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Q&A: Reif Larsen, author of

SS: Do you write much short fiction?

RL: Like everyone else, I started with short fiction, but – oh man – it’s so hard to do. When coming to the part of the story when I had to end it, without saying too little or saying too much – I could never do it. It always pointed to me that there was something missing in the story. I wrote a couple short stories for my thesis at Brown, and they’re OK, but I’ve burned all copies of them.

At some point I would love to go back to short stories. I like them – they’re beautiful and haunting, but there’s always something magic trick-y about them, and then the magician’s walking offstage and the rabbit’s gone. I’m more interested in novels. There’s more room.

SS: What novels are you interested in right now?

RL:  I’m reading old stuff – V. S. Naipul’s A Bend in the River. My next book takes place in the Congo, so I reread Heart of Darkness. It’s interesting what Conrad gets away with. He’s like V.S. Naipul – there’s so much exposition with his characters, and then he steps in and tells you what’s going on. It’s breaking all these rules of writing, but the authority of his voice – you can basically get away with anything in writing if you present that you know what you’re doing.

It’s like Thelonious Monk. He knows how to play standard jazz tunes, but he chooses to break them. I think where you get into trouble is where you go from zero to Thelonious Monk. I think that happens a lot with experimental fiction. I’m a traditionalist at heart. I think you have to learn how to tell stories before you can know how to break the rules.

When I was at Brown, hypertext fiction was all the rage – Robert Coover, one of my heroes, he was all into it. They were doing stuff in this, like, virtual reality cave. It felt like a lot of bells and whistles to me. It was the 90s, and we were in love with the hyperlink, but something was lost. With the high-level mechanics, something at the heart was lost.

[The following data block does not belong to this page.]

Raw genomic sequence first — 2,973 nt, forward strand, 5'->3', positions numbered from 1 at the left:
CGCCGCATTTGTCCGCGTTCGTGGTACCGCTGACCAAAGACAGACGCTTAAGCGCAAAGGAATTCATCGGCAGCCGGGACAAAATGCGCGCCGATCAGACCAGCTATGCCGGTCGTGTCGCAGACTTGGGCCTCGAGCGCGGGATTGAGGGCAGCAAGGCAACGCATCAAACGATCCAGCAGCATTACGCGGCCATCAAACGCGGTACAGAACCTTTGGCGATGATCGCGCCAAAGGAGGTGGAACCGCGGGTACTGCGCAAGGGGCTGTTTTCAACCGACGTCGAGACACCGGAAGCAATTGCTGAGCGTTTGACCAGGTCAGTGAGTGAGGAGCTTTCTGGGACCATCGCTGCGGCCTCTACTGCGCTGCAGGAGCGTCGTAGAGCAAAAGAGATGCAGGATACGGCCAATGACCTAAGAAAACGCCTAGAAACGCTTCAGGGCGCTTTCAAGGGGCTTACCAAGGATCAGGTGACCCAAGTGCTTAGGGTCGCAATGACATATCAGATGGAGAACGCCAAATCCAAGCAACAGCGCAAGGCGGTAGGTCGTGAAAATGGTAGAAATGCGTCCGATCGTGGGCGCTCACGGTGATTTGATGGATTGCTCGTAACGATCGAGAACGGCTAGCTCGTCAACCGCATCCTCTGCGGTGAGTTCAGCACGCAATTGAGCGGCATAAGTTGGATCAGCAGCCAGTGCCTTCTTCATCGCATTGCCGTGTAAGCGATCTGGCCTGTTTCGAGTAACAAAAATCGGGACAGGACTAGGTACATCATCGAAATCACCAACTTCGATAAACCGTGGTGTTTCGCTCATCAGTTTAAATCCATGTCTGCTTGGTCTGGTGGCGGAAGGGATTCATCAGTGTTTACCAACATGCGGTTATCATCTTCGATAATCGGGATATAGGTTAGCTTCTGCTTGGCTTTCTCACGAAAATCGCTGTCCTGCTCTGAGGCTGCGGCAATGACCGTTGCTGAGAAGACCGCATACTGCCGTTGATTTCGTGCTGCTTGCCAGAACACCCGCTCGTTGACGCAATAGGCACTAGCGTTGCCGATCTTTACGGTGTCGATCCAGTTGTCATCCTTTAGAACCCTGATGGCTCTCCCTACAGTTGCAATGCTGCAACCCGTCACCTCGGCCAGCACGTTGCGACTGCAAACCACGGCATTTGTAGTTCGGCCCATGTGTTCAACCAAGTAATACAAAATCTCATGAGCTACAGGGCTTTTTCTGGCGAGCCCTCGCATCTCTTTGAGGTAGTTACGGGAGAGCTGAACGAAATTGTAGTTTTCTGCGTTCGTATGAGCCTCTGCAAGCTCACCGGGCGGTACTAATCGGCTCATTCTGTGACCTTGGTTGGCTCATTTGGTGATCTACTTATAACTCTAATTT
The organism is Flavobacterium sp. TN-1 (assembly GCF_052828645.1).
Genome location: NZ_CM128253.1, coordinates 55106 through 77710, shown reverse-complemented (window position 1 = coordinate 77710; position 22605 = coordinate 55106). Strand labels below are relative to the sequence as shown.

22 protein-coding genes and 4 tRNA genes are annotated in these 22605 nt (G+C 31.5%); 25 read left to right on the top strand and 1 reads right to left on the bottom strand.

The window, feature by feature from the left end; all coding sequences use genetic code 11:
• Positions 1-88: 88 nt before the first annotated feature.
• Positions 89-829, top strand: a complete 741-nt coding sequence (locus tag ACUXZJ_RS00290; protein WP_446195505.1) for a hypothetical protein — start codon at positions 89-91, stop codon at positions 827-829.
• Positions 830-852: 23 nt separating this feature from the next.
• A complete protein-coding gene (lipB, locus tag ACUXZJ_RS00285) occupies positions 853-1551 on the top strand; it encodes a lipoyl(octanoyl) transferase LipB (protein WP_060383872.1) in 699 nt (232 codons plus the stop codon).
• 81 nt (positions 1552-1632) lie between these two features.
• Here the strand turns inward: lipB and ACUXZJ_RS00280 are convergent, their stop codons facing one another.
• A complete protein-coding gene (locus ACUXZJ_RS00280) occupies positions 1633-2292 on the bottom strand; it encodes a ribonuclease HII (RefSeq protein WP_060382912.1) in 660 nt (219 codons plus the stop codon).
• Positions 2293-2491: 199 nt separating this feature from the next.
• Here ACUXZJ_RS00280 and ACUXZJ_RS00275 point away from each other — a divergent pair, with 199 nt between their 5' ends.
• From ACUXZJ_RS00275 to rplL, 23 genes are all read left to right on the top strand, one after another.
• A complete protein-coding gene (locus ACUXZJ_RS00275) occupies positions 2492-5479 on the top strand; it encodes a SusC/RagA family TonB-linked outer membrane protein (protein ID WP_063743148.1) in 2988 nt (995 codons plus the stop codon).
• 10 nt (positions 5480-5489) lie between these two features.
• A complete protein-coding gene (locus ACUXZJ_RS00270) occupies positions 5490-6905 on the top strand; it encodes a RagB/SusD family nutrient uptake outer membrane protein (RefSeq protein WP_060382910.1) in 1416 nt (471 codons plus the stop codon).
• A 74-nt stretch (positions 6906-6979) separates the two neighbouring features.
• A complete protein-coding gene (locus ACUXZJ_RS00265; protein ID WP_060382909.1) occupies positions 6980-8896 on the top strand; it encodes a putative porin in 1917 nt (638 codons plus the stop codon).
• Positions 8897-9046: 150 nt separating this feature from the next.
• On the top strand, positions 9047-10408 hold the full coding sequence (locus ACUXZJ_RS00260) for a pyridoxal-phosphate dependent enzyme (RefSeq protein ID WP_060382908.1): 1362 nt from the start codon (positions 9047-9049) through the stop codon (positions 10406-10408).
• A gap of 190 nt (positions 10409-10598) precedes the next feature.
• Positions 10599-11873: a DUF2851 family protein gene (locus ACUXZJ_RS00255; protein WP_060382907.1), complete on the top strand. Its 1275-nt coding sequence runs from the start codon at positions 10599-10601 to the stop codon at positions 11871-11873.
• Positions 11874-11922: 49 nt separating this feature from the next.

SS: So how do you rationalize all the marginalia in The Selected Works of T.S. Spivet with being a traditionalist?

RL: In some ways, you can see this book as an exploded hypertext book. I’m kind of enacting what Coover was interested in.

He was interested in the non-linear nature of the web. The whole deal was that you couldn’t see the marginalia. I think there’s something more interesting about the explosion of the text as such, almost something emotional that was lost in the hypertext because the explosion becomes an expression of the character, seeing all possibilities laid out.

This points at the nature of maps. This book, which seems digressive, has borders. All of our mapping and all of our searching and all of our annotation can never capture the whole picture. Seeing its expansiveness but also its limitedness is important. I think the novel is very traditional in that way.

I was doing an interview with Michael Silverblatt on Bookworm. He was asking if this book was my answer to the Coovers and the Ben Marcuses. It’s not my answer, but both those guys are my heroes. In some ways, I couldn’t write this novel without Notable American Women or “The Babysitter.” That experimentation, all the meta-textual work that those guys have done has made it so that a mainstream novel with crazy marginalia can be a mainstream novel. David Foster Wallace, Nicholson Baker – all these guys have done the work beforehand so that we’re prepped and ready.

SS: In The New York Times Book Review, Ginia Bellafante accuses your writing of having an MFA-shaped insularity. I thought that was bullshit.

RL: Total bullshit. That review was sad to me, because it was not very smart and weirdly snarky. I hadn’t been reading reviews, but I read that one, and it was probably a poor choice. She got it so wrong.

I just hoped better from the Times. I guess they’ve kind of devolved. I read a review of my friend David Ebershoff’s book (The 19th Wife) and it was like a sixth-grade book report.

I had super low expectations going into this project. It’s a strange book. I had laid it out as such. I just wanted it to be published in the form I wanted it to be and I wanted to write another book.

I think people get annoyed because they feel like they didn’t discover the person; the New York publishing world already discovered him. I steer clear of most of that stuff. Maybe it’s my Buddhism, but one of the tenets is “be present, work on what you can work on, and don’t worry about the rest.” The tricky thing has been transitioning from being a private person to being an auspiciously public person and trying to maintain the openness and vulnerability you have in your private life. I can see how people have gone off the deep end. What I’m going through is so minimal compared to what actors or whatever go through – they’re much more laid bare – but I can see how people change or get weird or become arrogant or have all these jujitsu defense techniques. It’s interesting to watch.

We have a couple cultural archetypes. One is the debut novelist. One’s a cowboy. One’s a child prodigy. I’ve been mostly a spectator.



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